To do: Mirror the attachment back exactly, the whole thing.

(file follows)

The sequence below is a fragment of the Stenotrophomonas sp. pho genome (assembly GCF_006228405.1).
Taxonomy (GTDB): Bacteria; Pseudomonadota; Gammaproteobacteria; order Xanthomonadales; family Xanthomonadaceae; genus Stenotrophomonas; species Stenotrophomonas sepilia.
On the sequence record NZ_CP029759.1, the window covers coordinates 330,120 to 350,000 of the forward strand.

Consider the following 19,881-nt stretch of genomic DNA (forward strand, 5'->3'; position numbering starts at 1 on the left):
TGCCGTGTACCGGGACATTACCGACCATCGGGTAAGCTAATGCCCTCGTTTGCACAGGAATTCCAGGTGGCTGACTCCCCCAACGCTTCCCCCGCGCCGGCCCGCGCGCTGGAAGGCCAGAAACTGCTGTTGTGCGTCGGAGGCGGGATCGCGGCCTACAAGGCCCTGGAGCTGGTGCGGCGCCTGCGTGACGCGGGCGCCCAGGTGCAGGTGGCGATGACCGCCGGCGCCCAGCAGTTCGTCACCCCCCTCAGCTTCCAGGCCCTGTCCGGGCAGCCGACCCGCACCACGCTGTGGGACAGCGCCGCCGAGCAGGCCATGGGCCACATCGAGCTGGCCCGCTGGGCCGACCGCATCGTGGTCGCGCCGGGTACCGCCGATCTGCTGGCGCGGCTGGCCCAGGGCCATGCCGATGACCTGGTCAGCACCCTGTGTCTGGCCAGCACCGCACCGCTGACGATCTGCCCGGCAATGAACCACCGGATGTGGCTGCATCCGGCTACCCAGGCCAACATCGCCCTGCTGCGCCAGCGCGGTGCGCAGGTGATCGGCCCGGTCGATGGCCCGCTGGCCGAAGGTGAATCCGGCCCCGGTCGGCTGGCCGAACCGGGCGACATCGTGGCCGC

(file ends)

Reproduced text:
The sequence below is a fragment of the Stenotrophomonas sp. pho genome (assembly GCF_006228405.1).
Taxonomy (GTDB): Bacteria; Pseudomonadota; Gammaproteobacteria; order Xanthomonadales; family Xanthomonadaceae; genus Stenotrophomonas; species Stenotrophomonas sepilia.
On the sequence record NZ_CP029759.1, the window covers coordinates 330,120 to 350,000 of the forward strand.

Consider the following 19,881-nt stretch of genomic DNA (forward strand, 5'->3'; position numbering starts at 1 on the left):
TGCCGTGTACCGGGACATTACCGACCATCGGGTAAGCTAATGCCCTCGTTTGCACAGGAATTCCAGGTGGCTGACTCCCCCAACGCTTCCCCCGCGCCGGCCCGCGCGCTGGAAGGCCAGAAACTGCTGTTGTGCGTCGGAGGCGGGATCGCGGCCTACAAGGCCCTGGAGCTGGTGCGGCGCCTGCGTGACGCGGGCGCCCAGGTGCAGGTGGCGATGACCGCCGGCGCCCAGCAGTTCGTCACCCCCCTCAGCTTCCAGGCCCTGTCCGGGCAGCCGACCCGCACCACGCTGTGGGACAGCGCCGCCGAGCAGGCCATGGGCCACATCGAGCTGGCCCGCTGGGCCGACCGCATCGTGGTCGCGCCGGGTACCGCCGATCTGCTGGCGCGGCTGGCCCAGGGCCATGCCGATGACCTGGTCAGCACCCTGTGTCTGGCCAGCACCGCACCGCTGACGATCTGCCCGGCAATGAACCACCGGATGTGGCTGCATCCGGCTACCCAGGCCAACATCGCCCTGCTGCGCCAGCGCGGTGCGCAGGTGATCGGCCCGGTCGATGGCCCGCTGGCCGAAGGTGAATCCGGCCCCGGTCGGCTGGCCGAACCGGGCGACATCGTGGCCGC